For a few very hard years this word was my mantra.
The word means
-undismayed; not discouraged; not forced to abandon purpose or effort
-undiminished in courage or valor; not giving way to fear
But the truth is, I was often dismayed by everything that had taken place, and I did battle discouragement. I battled fear and doubts. I hurt and was angry, and sometimes "undaunted" sounded more like a mockery than a mantra, and I was determined to be real about all of it in these posts, thus the name, Undaunted Reality. More than that, though, I was determined to live undaunted, not because I'm so great or strong, but because my God is, and no matter what this world looks like, He is the only reality that matters.
I pray I live the reality of Him beautifully undaunted.

Saturday, June 30, 2007

Caring Unapologetically

As I sit in my recliner writing this, my son sleeps restlessly on the couch less than four feet away. For the past four days he has been battling a flu-like virus, and for the last 30 hours or so, it has manifested in severe congestion in his sinuses. We know this is the last stage since our daughter endured the same nasty bug last week. We also know in some ways, this is the hardest stage.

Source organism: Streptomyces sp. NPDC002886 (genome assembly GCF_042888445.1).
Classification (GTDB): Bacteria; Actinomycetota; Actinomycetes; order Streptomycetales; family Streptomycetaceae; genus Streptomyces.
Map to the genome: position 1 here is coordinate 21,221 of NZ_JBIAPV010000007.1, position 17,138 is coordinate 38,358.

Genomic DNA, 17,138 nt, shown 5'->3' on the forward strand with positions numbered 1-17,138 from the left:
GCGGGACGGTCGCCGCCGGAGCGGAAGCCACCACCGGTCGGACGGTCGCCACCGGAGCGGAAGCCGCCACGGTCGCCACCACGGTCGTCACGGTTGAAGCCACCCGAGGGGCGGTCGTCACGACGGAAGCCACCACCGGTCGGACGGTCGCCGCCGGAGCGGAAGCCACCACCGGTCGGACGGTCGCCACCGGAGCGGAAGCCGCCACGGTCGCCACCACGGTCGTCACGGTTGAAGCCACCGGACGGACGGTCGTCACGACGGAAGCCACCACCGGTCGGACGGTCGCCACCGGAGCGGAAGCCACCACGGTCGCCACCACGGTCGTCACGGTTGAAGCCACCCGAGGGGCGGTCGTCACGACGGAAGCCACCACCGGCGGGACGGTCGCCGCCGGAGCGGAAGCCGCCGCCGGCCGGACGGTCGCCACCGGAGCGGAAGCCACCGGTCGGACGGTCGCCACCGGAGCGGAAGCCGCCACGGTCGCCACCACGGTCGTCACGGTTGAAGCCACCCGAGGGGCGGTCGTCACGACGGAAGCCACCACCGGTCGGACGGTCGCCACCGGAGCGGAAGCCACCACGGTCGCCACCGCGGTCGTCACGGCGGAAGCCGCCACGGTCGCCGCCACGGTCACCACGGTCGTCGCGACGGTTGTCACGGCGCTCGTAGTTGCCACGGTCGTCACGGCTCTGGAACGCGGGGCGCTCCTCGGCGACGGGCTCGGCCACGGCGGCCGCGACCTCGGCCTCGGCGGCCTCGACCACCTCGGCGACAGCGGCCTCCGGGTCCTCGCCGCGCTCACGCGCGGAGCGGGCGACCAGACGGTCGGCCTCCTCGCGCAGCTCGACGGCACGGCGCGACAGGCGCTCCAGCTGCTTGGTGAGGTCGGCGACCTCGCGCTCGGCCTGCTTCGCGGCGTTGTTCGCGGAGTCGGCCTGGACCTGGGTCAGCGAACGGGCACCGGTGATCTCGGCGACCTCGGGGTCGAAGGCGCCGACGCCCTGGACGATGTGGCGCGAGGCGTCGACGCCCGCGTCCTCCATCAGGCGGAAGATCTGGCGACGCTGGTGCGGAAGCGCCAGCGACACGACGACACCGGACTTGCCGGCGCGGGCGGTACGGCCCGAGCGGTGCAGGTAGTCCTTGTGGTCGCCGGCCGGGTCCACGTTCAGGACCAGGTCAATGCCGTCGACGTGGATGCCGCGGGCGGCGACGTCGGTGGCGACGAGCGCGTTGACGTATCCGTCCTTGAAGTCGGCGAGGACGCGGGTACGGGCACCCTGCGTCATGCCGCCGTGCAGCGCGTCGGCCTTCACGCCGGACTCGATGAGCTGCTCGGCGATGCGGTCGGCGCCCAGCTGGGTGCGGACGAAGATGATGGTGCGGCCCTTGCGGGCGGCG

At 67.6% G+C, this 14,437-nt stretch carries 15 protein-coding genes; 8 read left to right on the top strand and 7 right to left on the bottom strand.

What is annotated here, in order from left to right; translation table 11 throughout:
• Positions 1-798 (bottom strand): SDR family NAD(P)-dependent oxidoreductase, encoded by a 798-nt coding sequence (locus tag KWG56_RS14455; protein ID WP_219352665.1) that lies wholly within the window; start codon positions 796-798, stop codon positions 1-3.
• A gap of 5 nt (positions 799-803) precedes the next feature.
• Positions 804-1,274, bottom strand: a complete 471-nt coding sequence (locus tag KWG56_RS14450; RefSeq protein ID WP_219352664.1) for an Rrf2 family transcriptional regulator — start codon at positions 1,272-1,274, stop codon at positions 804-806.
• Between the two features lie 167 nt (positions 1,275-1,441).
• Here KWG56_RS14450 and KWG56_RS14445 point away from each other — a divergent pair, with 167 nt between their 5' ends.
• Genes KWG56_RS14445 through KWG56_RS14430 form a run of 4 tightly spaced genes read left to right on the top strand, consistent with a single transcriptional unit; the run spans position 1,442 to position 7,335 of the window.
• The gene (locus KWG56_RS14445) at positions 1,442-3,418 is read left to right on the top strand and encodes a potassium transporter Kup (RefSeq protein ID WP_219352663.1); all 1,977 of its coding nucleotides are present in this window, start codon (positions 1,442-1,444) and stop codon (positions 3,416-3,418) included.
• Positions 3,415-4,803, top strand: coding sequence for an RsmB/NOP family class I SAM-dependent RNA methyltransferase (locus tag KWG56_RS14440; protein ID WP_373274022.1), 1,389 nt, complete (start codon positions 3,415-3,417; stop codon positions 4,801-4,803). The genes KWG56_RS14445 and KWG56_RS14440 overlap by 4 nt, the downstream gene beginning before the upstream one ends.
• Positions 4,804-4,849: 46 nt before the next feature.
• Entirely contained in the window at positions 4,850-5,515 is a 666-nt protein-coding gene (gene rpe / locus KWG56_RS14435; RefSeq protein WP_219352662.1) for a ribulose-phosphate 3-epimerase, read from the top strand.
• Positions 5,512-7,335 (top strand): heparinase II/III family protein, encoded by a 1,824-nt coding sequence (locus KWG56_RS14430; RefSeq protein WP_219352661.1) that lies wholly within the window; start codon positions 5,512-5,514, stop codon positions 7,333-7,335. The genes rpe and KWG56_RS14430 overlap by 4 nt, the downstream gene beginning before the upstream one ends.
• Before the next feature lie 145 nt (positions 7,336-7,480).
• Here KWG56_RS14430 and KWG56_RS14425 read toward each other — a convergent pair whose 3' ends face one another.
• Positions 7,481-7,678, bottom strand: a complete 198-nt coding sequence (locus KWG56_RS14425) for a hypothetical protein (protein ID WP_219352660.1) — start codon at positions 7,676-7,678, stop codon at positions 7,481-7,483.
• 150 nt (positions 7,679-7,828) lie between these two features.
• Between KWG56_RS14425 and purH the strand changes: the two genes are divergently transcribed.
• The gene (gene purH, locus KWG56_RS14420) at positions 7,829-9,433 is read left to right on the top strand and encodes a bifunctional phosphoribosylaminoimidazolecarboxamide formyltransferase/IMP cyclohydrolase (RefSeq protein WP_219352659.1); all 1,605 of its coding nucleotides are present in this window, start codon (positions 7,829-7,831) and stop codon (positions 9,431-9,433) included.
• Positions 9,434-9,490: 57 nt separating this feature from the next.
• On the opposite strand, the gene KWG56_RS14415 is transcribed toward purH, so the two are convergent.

Acetaminophen and ibuprofen give a good defense against the fever and headache. Lying still helps with the tummy ache, but the congestion is just a beast. Vaporizers, decongestants, and loads of waters don’t make much difference at all. If he lies down, he coughs and gags because the junk settles in his throat, so we keep him propped up, and it is easier to do that on the couch than in his bed. Plus, it is easier for one of us to be close to him this way as well.

During the two week stint of this virus’ rampage in our home, Rob and I have taken turns staying up with the children. Because their temperatures shot up to 103-104 without medicine, one of us would set an alarm and get up to give them medicine when it was needed. When little muscles and joints ached because of the high fever, we’d rub them. We placed cool washcloths on foreheads, and we kept water bottles readily available.

We have become aware of breathing changes, even quiet moans, and body movement. We have figured out which moans meant muscles ached and which moans meant we better have a trashcan ready. Even in our sleep, we are aware of these things and quickly respond to the need of the moment.

Thankfully, we have the ability to tag-team. After supper, I lay down and napped while Rob cared for the children. Now, I am taking the first shift of the night while he sleeps. If need be, I’ll wake him up later, and he’ll take over.